I seem to be alone in this, but I read Hudson's comments as a catty remark about the Atlanta Braves' lineup. Also not very classy for a team leader, but not really a snub at Olsen.

Besides, we Nationals fans seem to be beyond the point where we need to defend our players with righteous indignation. We only have to smile courteously and momentarily wish we were from some city to the north full of brotherly love and might crassly croon "scoreboard!"

Posted by: Section506 | May 7, 2010 11:47 AM | Report abuse

So much fun watching this team now! And thanks to WaPo for the great coverage today. Gamer, big front page of Sports pic, and an oral history of the Elvis Wig. Great stuff. I'll bet even CIL is happy today!

Posted by: NatsFly | May 7, 2010 11:48 AM | Report abuse

@506 - You're not the only one who thinks Hudson was taking a backhanded swipe at his team. Kinda like saying, "I can't believe we're getting beat by THOSE guys..."

And FWIW, the Braves' David Ross said, "They've got a lot better team than they've had in the past."

Posted by: gilbertbp | May 7, 2010 12:12 PM | Report abuse

Hey Braves fans...your team is in first place if you turn the newspaper upside down. Actually I have no problem with Atlanta fans. But the dig was aimed at those who dis the Nats. The Nats are only going to get better as the season goes on. Desmond was a great addition. I was surprised and glad they made him the opening day SS.

Posted by: chopin224 | May 7, 2010 12:27 PM | Report abuse

Small article in the paper on no movement in the Dunn negotiations. I'm sure Rizzo knows he provides Zimmerman protection in the lineup and it's no coincidence that Zimm had his best year last year. Same thing for Willingham who is an ideal No. 5 hitter who gets to see a lot of pitches because of who hits in front of him. Considering Dunn is only 30 and has been a consistent 40-home run man, I'd like to think the Nats would do the smart thing and get him signed to an extension soon. It's pretty obvious he wants to play here, but you never know once the season ends and he has a chance to explore the FA market.

Posted by: wizfan89 | May 7, 2010 12:41 PM | Report abuse

BTW ... I didn't have the sound on (TV nor radio) so forgive me if this was mentioned during the game, but I thought I noticed Bruney got rid of the Grizzly Adams beard while he was warming up last night. Did anyone else notice that? If so, then I'm hoping that's what was causing his wildness this season ...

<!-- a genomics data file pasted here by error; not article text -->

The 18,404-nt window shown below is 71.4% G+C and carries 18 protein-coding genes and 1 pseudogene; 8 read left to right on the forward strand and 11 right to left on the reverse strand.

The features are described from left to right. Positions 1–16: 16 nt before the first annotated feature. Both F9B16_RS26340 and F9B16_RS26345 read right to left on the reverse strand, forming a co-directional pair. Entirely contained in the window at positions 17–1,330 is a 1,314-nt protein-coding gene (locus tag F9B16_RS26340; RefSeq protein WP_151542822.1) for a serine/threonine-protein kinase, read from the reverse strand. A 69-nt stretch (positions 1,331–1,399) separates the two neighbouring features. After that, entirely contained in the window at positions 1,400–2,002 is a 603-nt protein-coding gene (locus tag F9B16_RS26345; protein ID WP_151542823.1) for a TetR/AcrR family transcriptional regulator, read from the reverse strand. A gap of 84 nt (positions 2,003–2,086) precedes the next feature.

Posted by: erocks33 | May 7, 2010 12:45 PM | Report abuse

Agreed - I, too, think Riggs goes to his double switches too early. They've largely worked out so far, but at times I'm thinking, Man, he sure likes to gamble.

As for Bruney's beard - I hope he got rid of that neat but overgrown shag on his face.

Posted by: samantha7 | May 7, 2010 12:55 PM | Report abuse

Doveline/Samantha7: I said as much last night(discussion thread) about Rigg's double switch leaving us exposed, depth wise and yes he gambles but i'm sure he's thinking hey we're on a roll team wise so let's bet the house,now if he was playing it close to the vest some of us would say Riggleman's too conservative but that's what happens when you're winning you can second guess with a smile!

Posted by: dargregmag | May 7, 2010 1:09 PM | Report abuse

I think Riggs is playing for the win there, just as he did the other night in extra innings. With what--20 games in the next 20 days?--he's figuring they'll win more than they lose by going for it, and trying not to burn out the only two bullpen arms he's got (any worse than he already is). Makes sense, even if it doesn't wind up working out. He trusts his players to come through. They recognise that and appreciate it.

I thought Bernadina had a shot at the liner at first, and made a split-second choice (aren't they all?) to play the hop and stop the tying run at home. Reasonable plan, miserable throw. Oh well.

Posted by: Sec3mysofa | May 7, 2010 1:16 PM | Report abuse

Likewise on the double-switches, he is showing his bench he trusts them (notice he doesn't do that with his bullpen very much), and is trying to keep them sharp with ABs so he *can* trust them.

Posted by: Sec3mysofa | May 7, 2010 1:19 PM | Report abuse

With all due respect to Olsen and his fine comeback from injury there were a couple of factors in is favor last night -- the Braves lineup was not their best with McCann resting and Heyward not starting. Also, Charley and Dave made repeated references to the generous strike zone, especiallly for Diaz (3 K's, 2 looking).
On the other side of the ledger, if Zim's errant throw to second in the 8th had instead resulted in an inning ending DP Olsen would have carried a 1-hit shutout into the 9th. Have to give some credit to Hudson, he had a ridiculous pitchcount going for 5 innings (avg 9-10 piches per inning) with 3 DP's and numerous groundouts. However in this case good hitting beat good pitching,

Posted by: Natmeister | May 7, 2010 1:26 PM | Report abuse

Right (with showing he trusts them and giving them chances to stay sharp). And also that he doesn't have the same confidence in the bullpen except for Clippard and Capps. He works the other relievers in but they don't come through as much. Bruney through a very efficient, fast 7th inning on Weds, though. It was good to see.

Posted by: samantha7 | May 7, 2010 2:03 PM | Report abuse

bendersx6, I think you miss the point. Any pitcher on any night can have no-hit stuff. Even the worst junk-baller can have a night where he is painting the corners. Look up the list of ML no hitters, it is full of one time wonders. Did anybody think Don Larsen had perfect game stuff when he did it? Hudson was just sour grapes. He should be glad he didn't get tagged with the loss!

Posted by: JAMNEW | May 7, 2010 2:37 PM | Report abuse

Anybody think Ramon Ortiz had 2-hit shutout stuff?
One night, he did. You could look it up.

Posted by: Sec3mysofa | May 7, 2010 3:56 PM | Report abuse